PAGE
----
Here is an indication of the glory within these pages, just in Énard’s ability to write about a notebook alone:
”Michelangelo owns a notebook, a simple notebook he made himself: some leaves of paper folded in half, held together with a string, with a cover made of thick cardboard. It’s not a sketchbook, he doesn’t draw in it; nor does he note down the verses that come to him sometimes, or the drafts of his letters, even less his impressions of the days or the weather outside.
In this stained notebook, he records treasures. Endless accumulations of various objects, accounts, expenses, supplies: clothes, menus, words, simply words.
His notebook is his sea chest.” (p. 14)
Mathias Enard has written exactly how I feel about notebooks, what I have known to be true about them, but unable to articulate, since I was a child.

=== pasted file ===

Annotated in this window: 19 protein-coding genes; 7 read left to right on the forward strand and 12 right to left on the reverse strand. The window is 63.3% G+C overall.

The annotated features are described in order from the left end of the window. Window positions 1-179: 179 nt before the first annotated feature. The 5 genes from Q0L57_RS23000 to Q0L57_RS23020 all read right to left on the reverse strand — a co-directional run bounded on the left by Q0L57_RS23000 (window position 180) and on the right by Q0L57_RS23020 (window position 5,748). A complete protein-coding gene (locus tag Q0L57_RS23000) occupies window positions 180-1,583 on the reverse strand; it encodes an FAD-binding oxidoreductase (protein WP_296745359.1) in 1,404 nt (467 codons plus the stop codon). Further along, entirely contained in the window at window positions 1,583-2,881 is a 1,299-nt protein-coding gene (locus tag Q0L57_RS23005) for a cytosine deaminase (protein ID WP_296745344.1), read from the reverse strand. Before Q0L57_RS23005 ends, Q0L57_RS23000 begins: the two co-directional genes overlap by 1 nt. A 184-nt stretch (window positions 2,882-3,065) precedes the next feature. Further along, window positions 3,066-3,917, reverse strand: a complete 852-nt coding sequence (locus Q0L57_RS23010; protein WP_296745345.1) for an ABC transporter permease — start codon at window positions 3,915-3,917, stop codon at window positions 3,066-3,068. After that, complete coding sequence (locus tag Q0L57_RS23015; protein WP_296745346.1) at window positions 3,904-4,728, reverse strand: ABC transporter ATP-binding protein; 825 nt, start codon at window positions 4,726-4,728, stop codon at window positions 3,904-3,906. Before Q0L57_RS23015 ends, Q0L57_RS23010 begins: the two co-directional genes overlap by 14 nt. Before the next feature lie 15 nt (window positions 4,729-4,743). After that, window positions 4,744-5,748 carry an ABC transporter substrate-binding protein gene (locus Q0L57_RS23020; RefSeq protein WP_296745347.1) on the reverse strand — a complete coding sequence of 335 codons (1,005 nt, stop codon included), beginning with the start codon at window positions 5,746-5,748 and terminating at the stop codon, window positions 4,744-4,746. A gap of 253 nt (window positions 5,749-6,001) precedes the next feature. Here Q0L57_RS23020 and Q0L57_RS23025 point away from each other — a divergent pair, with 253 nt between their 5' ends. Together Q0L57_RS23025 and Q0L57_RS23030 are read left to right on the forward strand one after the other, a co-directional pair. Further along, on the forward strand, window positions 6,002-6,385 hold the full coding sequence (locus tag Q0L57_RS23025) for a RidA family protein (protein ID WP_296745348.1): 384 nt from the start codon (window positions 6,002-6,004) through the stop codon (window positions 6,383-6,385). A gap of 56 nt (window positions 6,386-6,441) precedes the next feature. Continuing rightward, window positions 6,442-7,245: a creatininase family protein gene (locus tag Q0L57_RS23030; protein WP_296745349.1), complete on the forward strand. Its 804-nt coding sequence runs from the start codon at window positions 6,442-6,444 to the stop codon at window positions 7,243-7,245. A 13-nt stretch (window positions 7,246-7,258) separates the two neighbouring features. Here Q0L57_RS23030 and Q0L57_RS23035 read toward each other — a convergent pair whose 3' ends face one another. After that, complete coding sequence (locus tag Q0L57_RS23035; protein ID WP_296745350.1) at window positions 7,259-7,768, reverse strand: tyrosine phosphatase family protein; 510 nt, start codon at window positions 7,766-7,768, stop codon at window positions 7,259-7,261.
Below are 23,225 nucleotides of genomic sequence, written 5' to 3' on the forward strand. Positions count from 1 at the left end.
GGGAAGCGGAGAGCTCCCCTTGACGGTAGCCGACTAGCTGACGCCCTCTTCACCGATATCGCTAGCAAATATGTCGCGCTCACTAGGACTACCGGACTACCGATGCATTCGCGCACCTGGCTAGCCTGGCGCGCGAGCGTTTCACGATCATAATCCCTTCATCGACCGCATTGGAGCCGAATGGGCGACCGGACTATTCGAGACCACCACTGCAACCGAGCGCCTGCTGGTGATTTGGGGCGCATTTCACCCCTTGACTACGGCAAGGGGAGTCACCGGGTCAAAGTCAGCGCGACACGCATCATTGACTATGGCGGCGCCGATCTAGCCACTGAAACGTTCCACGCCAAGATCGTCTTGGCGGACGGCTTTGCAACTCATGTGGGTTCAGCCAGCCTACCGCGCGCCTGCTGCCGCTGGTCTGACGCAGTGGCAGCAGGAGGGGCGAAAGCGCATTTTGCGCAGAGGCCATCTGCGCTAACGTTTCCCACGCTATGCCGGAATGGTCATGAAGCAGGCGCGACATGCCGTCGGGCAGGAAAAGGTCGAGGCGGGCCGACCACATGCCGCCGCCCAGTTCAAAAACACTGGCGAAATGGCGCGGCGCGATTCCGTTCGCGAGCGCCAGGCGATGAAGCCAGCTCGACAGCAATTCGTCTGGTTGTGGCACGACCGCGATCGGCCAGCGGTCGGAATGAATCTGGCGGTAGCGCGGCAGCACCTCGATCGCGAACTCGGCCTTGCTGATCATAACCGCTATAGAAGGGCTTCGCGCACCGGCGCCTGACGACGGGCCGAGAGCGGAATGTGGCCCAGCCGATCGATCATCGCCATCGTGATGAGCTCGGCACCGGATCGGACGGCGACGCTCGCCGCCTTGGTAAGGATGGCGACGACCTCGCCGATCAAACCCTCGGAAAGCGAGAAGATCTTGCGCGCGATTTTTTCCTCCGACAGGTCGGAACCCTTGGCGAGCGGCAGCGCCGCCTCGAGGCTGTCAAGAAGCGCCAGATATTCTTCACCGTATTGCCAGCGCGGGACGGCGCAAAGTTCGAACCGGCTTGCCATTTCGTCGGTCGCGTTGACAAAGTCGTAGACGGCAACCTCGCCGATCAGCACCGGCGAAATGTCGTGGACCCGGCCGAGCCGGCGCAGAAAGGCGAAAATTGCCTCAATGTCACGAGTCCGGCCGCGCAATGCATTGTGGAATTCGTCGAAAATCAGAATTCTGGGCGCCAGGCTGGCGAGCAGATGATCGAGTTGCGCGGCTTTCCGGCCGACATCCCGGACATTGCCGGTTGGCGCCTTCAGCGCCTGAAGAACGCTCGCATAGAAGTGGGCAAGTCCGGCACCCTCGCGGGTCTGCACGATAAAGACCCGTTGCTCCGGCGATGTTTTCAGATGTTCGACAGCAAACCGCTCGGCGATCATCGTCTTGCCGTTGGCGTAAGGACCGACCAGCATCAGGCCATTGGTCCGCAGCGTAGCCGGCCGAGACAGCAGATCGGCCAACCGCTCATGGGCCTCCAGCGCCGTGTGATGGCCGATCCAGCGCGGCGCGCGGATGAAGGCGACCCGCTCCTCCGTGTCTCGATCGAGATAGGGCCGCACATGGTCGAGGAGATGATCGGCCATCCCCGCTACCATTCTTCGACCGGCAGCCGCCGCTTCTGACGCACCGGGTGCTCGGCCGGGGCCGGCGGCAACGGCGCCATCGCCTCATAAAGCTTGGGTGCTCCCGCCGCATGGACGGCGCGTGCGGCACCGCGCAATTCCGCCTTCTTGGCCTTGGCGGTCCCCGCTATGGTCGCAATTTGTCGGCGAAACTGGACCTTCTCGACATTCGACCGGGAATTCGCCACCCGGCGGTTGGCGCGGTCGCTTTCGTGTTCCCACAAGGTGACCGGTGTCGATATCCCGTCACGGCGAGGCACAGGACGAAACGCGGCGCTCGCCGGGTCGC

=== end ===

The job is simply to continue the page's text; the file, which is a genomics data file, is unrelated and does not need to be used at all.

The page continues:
And then there’s this:
”You conquer people by telling them of battles, kings, elephants and marvelous beings; by speaking to them about the happiness they will find beyond death, the bright light that presided over their birth, the angels wheeling around them, the demons menacing them, and love, love, that promise of oblivion and satiety. Tell them about all of that, and they will love you; they will make you the equal of a god.” (p. 54)
I could keep writing quotes until the novel ends…